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Monthly Archives: October 2016

The beauty of art can counter Islamophobia

What kind of Islamic art has the power to open American hearts and minds, at a time when Donald Trump has relaunched his attempt to ban entry from several Muslim-majority nations?

In May, a new Institute of Arab and Islamic Art, set up by Qatar’s Sheikh Mohammed Rashid Al-Thani, will open in downtown Manhattan. The timing is not accidental. Al-Thani is trying to humanise Islam and broaden perceptions of it in the US. He hopes the institute will “not only showcase the breadth of art and culture from the Arab and Islamic worlds, but also challenge certain stereotypes and misconceptions that hinder cross-cultural understanding”, he told the Art Newspaper.

Some hope, you may say. The depth of prejudice flaunted by Trump (and apparently shared by many of his voters) is so aggressive in its refusal to engage with a complex world that it seems unlikely to be healed by a bit of Islamic art in New York. Surely that’s the wrong location, anyway – the hearts and minds that need opening are hardly those of Manhattanites who voted Hillary.

Yet that’s too pessimistic. If there is one thing that can communicate across every border and cultural gap it is art. Where words define and definitions divide us, visual art is open, ambiguous and allows imaginations to wander in time and space. Looking at Islamic art allows non-Muslims to feel the inner beauty of beliefs and traditions we do not share, to look with “another heart / And other pulses”.

Islamic art beckons me with its beauty. The Alhambra in Granada is the most enrapturing place in the world, a palace of dreams where ethereal intricacy of design, and craftsmanship of quiet genius, turn brightly lit rooms into caverns of delight. Crystalline ceilings and harmonious tiles glitter everywhere you look, illuminated by windows filled with the Andalusian sky. It is truly like being on a cloud halfway between heaven and Earth.

Of course, it is not possible to put this medieval building in an art gallery. It is very difficult to capture the wonder of any Islamic art in a gallery. The rich, subtle weave of decorative patterns and textures that makes the Alhambra so seductive is, in fact, typical of many of the greatest Islamic artistic achievements. All-embracing abstract design, rather than the iconic “masterpiece” tradition of western art, is what gives Islamic marvels from Isfahan to Cordoba their magic. The best advice is to go to these places. A couple of days in Marrakech would do wonders for any Islamophobe – visit the gorgeous Ben Youssef madrasa and feel the warmth and gentleness of the city that surrounds it.

So the task of an Islamic art gallery is not so much to display masterpieces as to find a way to connect them in a living flow of colour and pattern that gets across the multidisciplinary ecstasy of these places. One place that does this very well is the V&A in London, which uses low lighting and aesthetically harmonious arrangements to unify ceramics, rugs, architectural fragments and calligraphy in a serene, entrancing installation. Islamic art is emotional; it changes your relationship with space and time. To open American minds, the Institute of Arab and Islamic Art needs to replicate that sublime psychological effect. It should be like wandering into the old part of an Arab city: less a museum than a medina.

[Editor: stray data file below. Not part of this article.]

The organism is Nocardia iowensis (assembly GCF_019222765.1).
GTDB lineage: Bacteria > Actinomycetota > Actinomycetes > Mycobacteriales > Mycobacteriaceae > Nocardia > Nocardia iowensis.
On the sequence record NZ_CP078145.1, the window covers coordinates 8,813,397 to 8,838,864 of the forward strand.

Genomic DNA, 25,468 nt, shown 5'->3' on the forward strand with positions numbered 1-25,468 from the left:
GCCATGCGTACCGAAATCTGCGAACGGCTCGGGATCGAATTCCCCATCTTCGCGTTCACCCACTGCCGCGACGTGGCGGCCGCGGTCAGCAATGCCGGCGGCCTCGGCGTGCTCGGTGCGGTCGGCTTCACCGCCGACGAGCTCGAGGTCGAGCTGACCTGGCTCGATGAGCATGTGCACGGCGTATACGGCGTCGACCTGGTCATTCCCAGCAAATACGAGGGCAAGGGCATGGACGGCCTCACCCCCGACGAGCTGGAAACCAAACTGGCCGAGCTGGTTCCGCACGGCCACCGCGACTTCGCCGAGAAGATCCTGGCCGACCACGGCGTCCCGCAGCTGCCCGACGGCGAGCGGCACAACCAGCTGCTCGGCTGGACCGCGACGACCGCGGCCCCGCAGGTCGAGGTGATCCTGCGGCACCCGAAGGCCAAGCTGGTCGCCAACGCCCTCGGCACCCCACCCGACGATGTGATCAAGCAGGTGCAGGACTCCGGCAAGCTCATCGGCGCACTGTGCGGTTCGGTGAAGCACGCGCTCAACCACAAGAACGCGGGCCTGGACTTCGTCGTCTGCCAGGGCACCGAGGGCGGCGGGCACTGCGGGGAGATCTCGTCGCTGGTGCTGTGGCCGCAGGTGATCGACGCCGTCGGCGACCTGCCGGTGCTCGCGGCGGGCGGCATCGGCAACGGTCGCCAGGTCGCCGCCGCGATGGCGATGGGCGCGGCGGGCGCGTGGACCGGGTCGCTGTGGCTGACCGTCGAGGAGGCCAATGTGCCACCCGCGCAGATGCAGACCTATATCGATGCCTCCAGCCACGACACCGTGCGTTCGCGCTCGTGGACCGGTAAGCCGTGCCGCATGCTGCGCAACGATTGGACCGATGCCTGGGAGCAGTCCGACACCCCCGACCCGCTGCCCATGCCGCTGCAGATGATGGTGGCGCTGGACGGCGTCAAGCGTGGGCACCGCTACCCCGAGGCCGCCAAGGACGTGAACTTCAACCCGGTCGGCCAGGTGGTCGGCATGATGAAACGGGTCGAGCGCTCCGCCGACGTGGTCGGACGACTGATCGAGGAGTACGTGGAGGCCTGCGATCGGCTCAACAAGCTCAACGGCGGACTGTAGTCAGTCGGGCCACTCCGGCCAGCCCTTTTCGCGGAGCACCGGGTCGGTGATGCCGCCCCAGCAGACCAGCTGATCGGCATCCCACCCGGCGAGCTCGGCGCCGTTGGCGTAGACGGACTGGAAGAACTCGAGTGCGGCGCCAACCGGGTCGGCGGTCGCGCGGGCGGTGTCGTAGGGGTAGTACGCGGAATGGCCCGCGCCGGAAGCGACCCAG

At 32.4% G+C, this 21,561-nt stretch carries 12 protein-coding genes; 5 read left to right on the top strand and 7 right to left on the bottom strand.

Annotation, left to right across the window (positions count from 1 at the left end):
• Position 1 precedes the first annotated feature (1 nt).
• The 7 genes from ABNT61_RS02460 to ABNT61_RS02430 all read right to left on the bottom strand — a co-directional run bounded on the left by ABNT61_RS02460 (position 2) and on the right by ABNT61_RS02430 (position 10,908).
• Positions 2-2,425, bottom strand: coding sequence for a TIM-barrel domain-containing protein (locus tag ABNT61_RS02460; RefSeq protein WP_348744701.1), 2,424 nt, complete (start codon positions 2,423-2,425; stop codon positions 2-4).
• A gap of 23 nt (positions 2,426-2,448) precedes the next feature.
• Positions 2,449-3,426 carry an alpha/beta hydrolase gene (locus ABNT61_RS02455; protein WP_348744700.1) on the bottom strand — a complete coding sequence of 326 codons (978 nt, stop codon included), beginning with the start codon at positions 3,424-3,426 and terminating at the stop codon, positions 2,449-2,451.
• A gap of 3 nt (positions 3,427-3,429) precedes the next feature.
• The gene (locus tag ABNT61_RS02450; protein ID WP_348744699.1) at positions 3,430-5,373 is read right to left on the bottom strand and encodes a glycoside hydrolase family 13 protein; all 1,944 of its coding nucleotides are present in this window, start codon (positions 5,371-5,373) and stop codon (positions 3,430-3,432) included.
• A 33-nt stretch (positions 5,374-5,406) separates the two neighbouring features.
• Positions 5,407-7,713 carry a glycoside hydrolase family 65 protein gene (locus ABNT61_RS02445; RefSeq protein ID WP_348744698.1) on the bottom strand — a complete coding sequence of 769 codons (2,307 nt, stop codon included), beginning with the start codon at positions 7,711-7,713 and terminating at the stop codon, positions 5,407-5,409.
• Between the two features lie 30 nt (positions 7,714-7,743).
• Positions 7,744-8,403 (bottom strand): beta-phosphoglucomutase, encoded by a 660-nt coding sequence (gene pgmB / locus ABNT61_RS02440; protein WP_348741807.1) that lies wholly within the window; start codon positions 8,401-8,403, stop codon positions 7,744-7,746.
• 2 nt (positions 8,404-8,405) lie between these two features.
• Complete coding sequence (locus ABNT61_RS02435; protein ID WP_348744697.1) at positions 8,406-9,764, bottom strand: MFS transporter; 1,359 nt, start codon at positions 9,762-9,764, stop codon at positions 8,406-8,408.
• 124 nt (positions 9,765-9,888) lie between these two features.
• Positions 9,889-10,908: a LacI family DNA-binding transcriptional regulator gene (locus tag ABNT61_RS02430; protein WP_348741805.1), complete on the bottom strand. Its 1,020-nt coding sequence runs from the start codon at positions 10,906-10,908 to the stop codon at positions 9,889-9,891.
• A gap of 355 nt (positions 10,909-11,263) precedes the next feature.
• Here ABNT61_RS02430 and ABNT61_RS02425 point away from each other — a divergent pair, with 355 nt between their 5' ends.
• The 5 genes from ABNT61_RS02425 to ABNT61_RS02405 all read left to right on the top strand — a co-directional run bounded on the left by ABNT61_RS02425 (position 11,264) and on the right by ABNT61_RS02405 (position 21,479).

Some Islamic art is more effective than others. If I was creating a dream collection, I would concentrate on the medieval caliphate of north Africa and Spain, where art reached the sumptuous yet reserved heights of delicate beauty that can still be savoured in Morocco and Andalusia. For instance, the minaret of the Koutoubia mosque in Marrakech is identical to the former minaret that is Seville’s cathedral bell tower. They were both built by the 12th-century Almohads. The abstract glory of north African and Andalusian art can still be savoured in portable works, though. A wooden minbar – or pulpit – carved in the medieval Moorish style would be the most enchanting object this new gallery could show.

Art being made today shares the liberating effects of medieval Islamic creations. It has been rumoured – although the IAIA says it has not yet announced its future collaborations – work may be shown by Mona Hatoum that dramatises global tensions. But is her work likely to change how Americans see Islam? I would recommend it display the much more utopian, visionary art of Waqas Khan. His huge and intricate abstract drawings share the ethereal freedom of the greatest Islamic art. Here is an artist to change your mind, your soul.

Then again, America has never lacked cultural curiosity. In the 19th century, Washington Irving wrote Tales of the Alhambra and Edgar Allan Poe raved about the intoxication of “arabesques”. Khan’s work not only evokes medieval Islam but American minimalism, too – for there are close affinities between the American feel for abstract art, from Jackson Pollock to Donald Judd, and the Islamic world, where art always has been largely abstract.

So we come back to the basic problem. The US already has great museums full of liberal good intentions. The problem is that Trump has appealed to the worse angels of our nature, and they have howled acclaim. How can beauty help when voters have shown they prefer the beast?

Damien Hirst’s Planned Venice Exhibition Targeted by Animal Rights Group

 Damien Hirst’s hotly anticipated exhibition in Venice—slated to open to the public on April 9—has been hyped by many as the YBA’s triumphant return to the limelight following several years of market and critical decline. Indeed, three weeks ahead of the opening, the artist is making headlines once again but for all the wrong reasons.

On the night of March 6, some 40 kilograms of animal dung were dumped at the doors of one of the exhibition’s venues, the Palazzo Grassi, along with a banner that read “Damien Hirst Go Home! Check Out This Work of Art! 100% Animalisti.”

Dung and banner outside the Palazzo Grassi in Venice, in protest of Damien Hirst’s upcoming exhition. Courtesy 100% Animalisti.